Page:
There has been, as Newsweek put it, "a lot of elegant science . . . [but] studies of the mechanisms leading to cancer and efforts to control cancer often seemed to inhabit separate worlds . . . Indeed, it is possible (and common) for cancer researchers to achieve extraordinary acclaim and success . . . without ever helping a single patient gain a single extra day of life."

Why? On the NCI website, one can read that "the biology of the more than 100 types of cancers has proven far more complex than imagined [in 1971]." Cancer is smart. Send a drug up against it, and the cancer cells will develop around it. Like bacteria, cancer cells are constantly learning and mutating.

Metastasis is the greatest enemy. Metastatic cells, those that break off from the original tumor and grow elsewhere in the body, are responsible for 90 percent of cancer deaths. You want to know the really scary thing? There's no way to be certain that you're not leaving metastatic cells behind after treatment. Radiation killed the tumor in Jake's sinus. Forty-two weeks of chemotherapy have killed off any microscopic cells left behind. We hope. But the truth is, there's no way to tell.

The overall mortality rate from cancer has fallen 7.5 percent since 1971. In 1991, 215 out of every 100,000 Americans died of cancer. In 2005, it was 184 out of 100,00. Progress, but slow. Consider that deaths from cardiovascular disease have fallen by 70 percent in the same time period.

However, there's a brighter statistic. Fifty years ago, pediatric cancer was an almost certain death sentence (children with leukemia in the 1940s rarely lived longer than 3 months). Today, 80 percent of pediatric cancer patients live to be adults.

80 percent.

Why? Because pediatric oncologists banded together. With fewer patients, they reached out across the country for advice and help. The Children's Oncology Group (COG) has standardized treatment plans for pediatric patients. At times, 80 percent of children with a particular cancer are enrolled in the same clinical trial (Jake is part of a clinical trial)--it's long been less than 1 percent for adults. Rather than focus on new biological pathways, pediatric oncologists took the weapons they had and learned how to use them in new ways. And along the way, they saved the lives of countless children.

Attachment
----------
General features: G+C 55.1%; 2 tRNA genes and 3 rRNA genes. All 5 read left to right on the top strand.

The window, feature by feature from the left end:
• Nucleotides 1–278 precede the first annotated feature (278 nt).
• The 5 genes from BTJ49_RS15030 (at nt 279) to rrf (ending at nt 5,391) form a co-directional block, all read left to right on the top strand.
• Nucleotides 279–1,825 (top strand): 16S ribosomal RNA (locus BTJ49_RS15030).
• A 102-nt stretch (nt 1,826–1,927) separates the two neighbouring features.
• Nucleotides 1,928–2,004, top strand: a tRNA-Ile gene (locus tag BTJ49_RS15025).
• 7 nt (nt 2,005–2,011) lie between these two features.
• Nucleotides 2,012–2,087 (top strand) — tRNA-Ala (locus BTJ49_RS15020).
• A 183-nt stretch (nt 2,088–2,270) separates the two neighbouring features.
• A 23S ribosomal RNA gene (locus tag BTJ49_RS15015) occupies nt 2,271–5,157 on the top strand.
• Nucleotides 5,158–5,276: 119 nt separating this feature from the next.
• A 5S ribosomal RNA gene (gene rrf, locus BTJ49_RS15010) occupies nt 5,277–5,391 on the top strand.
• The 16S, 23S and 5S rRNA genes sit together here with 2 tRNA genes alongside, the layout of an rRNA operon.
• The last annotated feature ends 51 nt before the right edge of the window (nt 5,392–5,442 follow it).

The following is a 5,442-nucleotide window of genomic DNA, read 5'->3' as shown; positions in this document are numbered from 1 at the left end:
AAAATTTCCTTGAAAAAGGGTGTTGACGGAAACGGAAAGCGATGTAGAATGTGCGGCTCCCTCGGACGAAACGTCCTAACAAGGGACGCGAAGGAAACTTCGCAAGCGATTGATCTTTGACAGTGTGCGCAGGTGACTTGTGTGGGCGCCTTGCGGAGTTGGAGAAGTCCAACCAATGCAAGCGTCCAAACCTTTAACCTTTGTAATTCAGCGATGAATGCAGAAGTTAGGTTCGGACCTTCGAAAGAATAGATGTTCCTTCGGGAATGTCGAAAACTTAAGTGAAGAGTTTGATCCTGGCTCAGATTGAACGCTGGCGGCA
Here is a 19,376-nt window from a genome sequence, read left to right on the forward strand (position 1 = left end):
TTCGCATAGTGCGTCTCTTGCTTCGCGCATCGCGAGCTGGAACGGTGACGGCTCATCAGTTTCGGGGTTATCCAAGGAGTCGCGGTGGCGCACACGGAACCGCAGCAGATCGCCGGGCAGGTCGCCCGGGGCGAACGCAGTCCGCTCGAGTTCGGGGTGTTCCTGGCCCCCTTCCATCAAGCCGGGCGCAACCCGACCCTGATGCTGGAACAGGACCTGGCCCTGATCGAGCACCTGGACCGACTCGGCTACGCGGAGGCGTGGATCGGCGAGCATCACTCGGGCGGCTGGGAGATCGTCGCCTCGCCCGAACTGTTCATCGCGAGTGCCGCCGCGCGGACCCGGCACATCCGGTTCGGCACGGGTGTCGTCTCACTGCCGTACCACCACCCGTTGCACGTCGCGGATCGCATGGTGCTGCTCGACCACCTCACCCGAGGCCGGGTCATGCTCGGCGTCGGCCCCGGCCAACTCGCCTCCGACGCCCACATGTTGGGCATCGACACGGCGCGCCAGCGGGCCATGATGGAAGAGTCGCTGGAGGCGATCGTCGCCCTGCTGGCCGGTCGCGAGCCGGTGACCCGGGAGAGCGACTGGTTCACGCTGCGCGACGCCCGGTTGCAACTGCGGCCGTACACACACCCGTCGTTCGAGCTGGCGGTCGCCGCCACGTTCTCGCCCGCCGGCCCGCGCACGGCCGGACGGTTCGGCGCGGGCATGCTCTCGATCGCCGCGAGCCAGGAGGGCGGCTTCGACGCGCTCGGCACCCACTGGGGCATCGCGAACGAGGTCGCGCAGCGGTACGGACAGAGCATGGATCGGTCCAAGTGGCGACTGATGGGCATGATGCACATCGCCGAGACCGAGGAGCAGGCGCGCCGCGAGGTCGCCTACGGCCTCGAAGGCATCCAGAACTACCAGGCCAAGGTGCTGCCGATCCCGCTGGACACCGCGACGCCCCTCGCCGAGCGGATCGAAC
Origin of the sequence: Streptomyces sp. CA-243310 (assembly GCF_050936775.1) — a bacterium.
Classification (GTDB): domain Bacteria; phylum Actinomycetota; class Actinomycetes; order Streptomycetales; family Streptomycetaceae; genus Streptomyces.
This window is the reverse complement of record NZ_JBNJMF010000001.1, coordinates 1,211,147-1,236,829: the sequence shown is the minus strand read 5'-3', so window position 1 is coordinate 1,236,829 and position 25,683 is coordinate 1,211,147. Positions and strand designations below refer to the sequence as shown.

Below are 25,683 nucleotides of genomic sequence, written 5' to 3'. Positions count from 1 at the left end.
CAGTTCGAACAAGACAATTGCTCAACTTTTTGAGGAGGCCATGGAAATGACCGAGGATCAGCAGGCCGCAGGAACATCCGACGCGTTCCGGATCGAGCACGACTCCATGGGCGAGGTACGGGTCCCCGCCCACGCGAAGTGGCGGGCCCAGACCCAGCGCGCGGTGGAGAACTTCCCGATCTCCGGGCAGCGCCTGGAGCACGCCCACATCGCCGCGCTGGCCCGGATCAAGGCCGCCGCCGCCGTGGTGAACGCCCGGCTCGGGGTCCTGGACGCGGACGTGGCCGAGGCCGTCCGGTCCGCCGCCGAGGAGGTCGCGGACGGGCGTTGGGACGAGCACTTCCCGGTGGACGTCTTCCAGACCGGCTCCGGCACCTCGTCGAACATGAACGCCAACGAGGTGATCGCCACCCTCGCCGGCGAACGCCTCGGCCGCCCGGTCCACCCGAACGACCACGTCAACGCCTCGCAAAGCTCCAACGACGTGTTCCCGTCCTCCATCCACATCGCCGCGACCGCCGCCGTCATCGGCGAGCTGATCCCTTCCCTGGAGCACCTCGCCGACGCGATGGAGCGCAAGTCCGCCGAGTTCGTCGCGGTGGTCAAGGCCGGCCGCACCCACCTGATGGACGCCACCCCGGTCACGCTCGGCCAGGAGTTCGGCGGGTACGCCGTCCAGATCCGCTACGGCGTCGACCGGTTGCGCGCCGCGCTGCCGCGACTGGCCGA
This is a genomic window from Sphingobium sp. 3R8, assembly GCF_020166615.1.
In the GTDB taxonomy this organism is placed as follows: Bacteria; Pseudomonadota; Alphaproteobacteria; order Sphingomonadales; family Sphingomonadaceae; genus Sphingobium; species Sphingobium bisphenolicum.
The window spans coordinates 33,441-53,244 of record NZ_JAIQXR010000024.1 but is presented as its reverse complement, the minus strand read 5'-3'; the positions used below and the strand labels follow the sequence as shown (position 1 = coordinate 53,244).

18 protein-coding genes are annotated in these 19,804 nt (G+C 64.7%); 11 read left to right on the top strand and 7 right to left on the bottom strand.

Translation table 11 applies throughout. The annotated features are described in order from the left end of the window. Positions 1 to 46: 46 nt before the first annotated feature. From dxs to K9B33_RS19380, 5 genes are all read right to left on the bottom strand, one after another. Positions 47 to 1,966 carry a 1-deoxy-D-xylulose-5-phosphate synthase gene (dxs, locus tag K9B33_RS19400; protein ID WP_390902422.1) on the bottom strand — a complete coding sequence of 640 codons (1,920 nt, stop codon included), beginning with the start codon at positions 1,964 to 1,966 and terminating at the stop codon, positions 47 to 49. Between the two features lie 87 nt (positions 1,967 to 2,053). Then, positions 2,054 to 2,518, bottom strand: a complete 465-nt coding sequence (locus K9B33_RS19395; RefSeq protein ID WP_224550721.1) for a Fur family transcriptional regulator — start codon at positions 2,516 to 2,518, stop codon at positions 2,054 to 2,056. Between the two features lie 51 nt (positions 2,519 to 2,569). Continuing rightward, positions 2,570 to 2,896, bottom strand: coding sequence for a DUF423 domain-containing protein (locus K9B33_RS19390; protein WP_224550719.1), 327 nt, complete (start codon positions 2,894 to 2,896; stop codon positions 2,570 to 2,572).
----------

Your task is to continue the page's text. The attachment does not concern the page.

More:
Only they're not countless to their parents.

Bravo. And thank you.

Wednesday, July 9, 2014

In Memoriam


Dee Floyd Andersen

April 9, 1931--June 27, 2014



 Dee and Frances Wedding Day
January 1951



Andersen Family 1987 (the year after I met the youngest, Chris)



With Chris's Family on our wedding day
April 1992



Andersen Family 1992



Thanksgiving at Golden Corral
(what happens when you have more than 50 people for Thanksgiving!)



Andersen Family 2005
(minus eldest son, Allen--you get left out when you live in Hong Kong!)




Dee and Frances 2006
(the remains of the family farm where Frances grew up)



Dad, Allen (oldest), and Chris (youngest)
2006



Dancing with Spencer
2006



Thanksgiving Gardens with Emma
2005



With cancer-buddy Jake 
2011



Matthew's graduation
2011



"Please go away!" 
Alaska Cruise 2011



We are richer for loving you.
The world is poorer for losing you. 
We'll do you proud :)

Wednesday, July 2, 2014

April & May Books I Loved

PRINCE OF SHADOWS/Rachel Caine
A YA historical inspired by Romeo and Juliet, the titular Prince is Benvolio who finds himself in deep when his cousin falls for the wrong girl and Benvolio himself meets Rosalind. A wonderful, in-depth world with a touch of paranormal and the ability to make you weep for almost every single character. Highly recommended.

I REMEMBER YOU/Yrsa Sigurdordottir
I'm a sucker for haunted house stories, and this Icelandic one is a gem. In an isolated village (naturally) three friends set to work renovating a house. With little experience and not enough preparation, things soon go badly. And that's before the haunting begins . . . Meanwhile, across the fjord, a doctor discovers a recently-deceased woman was obsessed with his own missing son. The two strands eventually come together for a chillingly good story.

SO MUCH FOR THAT/Lionel Shriver